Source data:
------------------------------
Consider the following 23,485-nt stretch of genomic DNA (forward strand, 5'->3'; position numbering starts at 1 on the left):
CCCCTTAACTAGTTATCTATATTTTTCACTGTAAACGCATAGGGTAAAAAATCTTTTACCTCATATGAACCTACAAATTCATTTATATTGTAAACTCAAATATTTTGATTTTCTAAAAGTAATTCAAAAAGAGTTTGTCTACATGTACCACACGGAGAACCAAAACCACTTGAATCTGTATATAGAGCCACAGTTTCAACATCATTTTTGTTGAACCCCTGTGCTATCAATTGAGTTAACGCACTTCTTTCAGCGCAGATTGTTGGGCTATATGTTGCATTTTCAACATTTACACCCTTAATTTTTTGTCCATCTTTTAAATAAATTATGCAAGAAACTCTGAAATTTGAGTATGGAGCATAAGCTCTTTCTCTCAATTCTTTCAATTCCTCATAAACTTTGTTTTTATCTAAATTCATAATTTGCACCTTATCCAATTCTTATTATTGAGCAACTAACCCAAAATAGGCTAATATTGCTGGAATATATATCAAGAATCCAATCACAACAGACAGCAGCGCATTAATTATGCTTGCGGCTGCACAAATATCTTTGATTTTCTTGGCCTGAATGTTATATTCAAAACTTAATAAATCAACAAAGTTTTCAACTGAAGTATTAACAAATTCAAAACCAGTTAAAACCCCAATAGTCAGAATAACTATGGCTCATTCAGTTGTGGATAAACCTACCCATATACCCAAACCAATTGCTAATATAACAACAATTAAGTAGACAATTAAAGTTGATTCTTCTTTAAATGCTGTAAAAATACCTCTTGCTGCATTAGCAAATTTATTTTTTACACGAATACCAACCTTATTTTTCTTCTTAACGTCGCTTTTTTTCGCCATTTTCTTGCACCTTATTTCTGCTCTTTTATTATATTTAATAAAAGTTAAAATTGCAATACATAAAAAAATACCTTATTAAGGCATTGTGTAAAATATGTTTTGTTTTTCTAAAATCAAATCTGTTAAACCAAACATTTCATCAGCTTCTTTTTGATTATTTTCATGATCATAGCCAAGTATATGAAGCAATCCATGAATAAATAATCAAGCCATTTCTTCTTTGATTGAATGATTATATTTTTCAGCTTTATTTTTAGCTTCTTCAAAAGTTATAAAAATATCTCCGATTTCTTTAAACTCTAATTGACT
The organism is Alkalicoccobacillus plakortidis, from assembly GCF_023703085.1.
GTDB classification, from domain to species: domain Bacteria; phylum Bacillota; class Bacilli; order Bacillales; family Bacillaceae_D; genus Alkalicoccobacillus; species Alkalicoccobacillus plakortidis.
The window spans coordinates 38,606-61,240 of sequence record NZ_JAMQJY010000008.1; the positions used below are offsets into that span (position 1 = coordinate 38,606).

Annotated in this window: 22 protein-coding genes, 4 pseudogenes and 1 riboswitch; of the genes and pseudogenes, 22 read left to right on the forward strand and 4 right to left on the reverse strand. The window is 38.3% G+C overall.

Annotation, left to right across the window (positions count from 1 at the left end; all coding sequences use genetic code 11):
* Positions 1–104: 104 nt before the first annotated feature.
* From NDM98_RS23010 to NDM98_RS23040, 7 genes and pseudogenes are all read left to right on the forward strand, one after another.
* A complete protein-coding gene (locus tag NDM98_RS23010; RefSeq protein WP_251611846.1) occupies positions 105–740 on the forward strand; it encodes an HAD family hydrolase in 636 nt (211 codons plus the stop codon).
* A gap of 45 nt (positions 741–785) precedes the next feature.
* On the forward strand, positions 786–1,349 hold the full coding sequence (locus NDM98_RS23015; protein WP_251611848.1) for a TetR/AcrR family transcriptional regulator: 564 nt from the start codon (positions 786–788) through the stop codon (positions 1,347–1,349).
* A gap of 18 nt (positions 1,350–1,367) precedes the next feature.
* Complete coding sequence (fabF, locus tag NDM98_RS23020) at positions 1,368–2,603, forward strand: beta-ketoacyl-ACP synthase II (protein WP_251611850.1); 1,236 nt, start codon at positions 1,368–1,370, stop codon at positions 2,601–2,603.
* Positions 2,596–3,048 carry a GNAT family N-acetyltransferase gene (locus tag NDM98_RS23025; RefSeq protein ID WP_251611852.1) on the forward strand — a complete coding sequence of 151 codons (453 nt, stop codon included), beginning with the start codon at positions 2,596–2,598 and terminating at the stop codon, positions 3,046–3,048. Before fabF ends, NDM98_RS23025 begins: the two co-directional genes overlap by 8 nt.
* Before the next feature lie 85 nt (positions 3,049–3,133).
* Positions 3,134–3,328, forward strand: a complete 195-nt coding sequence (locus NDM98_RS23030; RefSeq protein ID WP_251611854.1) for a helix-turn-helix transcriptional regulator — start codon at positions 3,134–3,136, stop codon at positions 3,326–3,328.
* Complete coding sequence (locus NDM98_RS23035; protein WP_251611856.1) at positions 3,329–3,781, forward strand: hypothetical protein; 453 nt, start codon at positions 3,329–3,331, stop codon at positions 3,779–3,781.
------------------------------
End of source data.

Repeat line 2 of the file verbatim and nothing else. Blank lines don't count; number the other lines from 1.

CCCCTTAACTAGTTATCTATATTTTTCACTGTAAACGCATAGGGTAAAAAATCTTTTACCTCATATGAACCTACAAATTCATTTATATTGTAAACTCAAATATTTTGATTTTCTAAAAGTAATTCAAAAAGAGTTTGTCTACATGTACCACACGGAGAACCAAAACCACTTGAATCTGTATATAGAGCCACAGTTTCAACATCATTTTTGTTGAACCCCTGTGCTATCAATTGAGTTAACGCACTTCTTTCAGCGCAGATTGTTGGGCTATATGTTGCATTTTCAACATTTACACCCTTAATTTTTTGTCCATCTTTTAAATAAATTATGCAAGAAACTCTGAAATTTGAGTATGGAGCATAAGCTCTTTCTCTCAATTCTTTCAATTCCTCATAAACTTTGTTTTTATCTAAATTCATAATTTGCACCTTATCCAATTCTTATTATTGAGCAACTAACCCAAAATAGGCTAATATTGCTGGAATATATATCAAGAATCCAATCACAACAGACAGCAGCGCATTAATTATGCTTGCGGCTGCACAAATATCTTTGATTTTCTTGGCCTGAATGTTATATTCAAAACTTAATAAATCAACAAAGTTTTCAACTGAAGTATTAACAAATTCAAAACCAGTTAAAACCCCAATAGTCAGAATAACTATGGCTCATTCAGTTGTGGATAAACCTACCCATATACCCAAACCAATTGCTAATATAACAACAATTAAGTAGACAATTAAAGTTGATTCTTCTTTAAATGCTGTAAAAATACCTCTTGCTGCATTAGCAAATTTATTTTTTACACGAATACCAACCTTATTTTTCTTCTTAACGTCGCTTTTTTTCGCCATTTTCTTGCACCTTATTTCTGCTCTTTTATTATATTTAATAAAAGTTAAAATTGCAATACATAAAAAAATACCTTATTAAGGCATTGTGTAAAATATGTTTTGTTTTTCTAAAATCAAATCTGTTAAACCAAACATTTCATCAGCTTCTTTTTGATTATTTTCATGATCATAGCCAAGTATATGAAGCAATCCATGAATAAATAATCAAGCCATTTCTTCTTTGATTGAATGATTATATTTTTCAGCTTTATTTTTAGCTTCTTCAAAAGTTATAAAAATATCTCCGATTTCTTTAAACTCTAATTGACT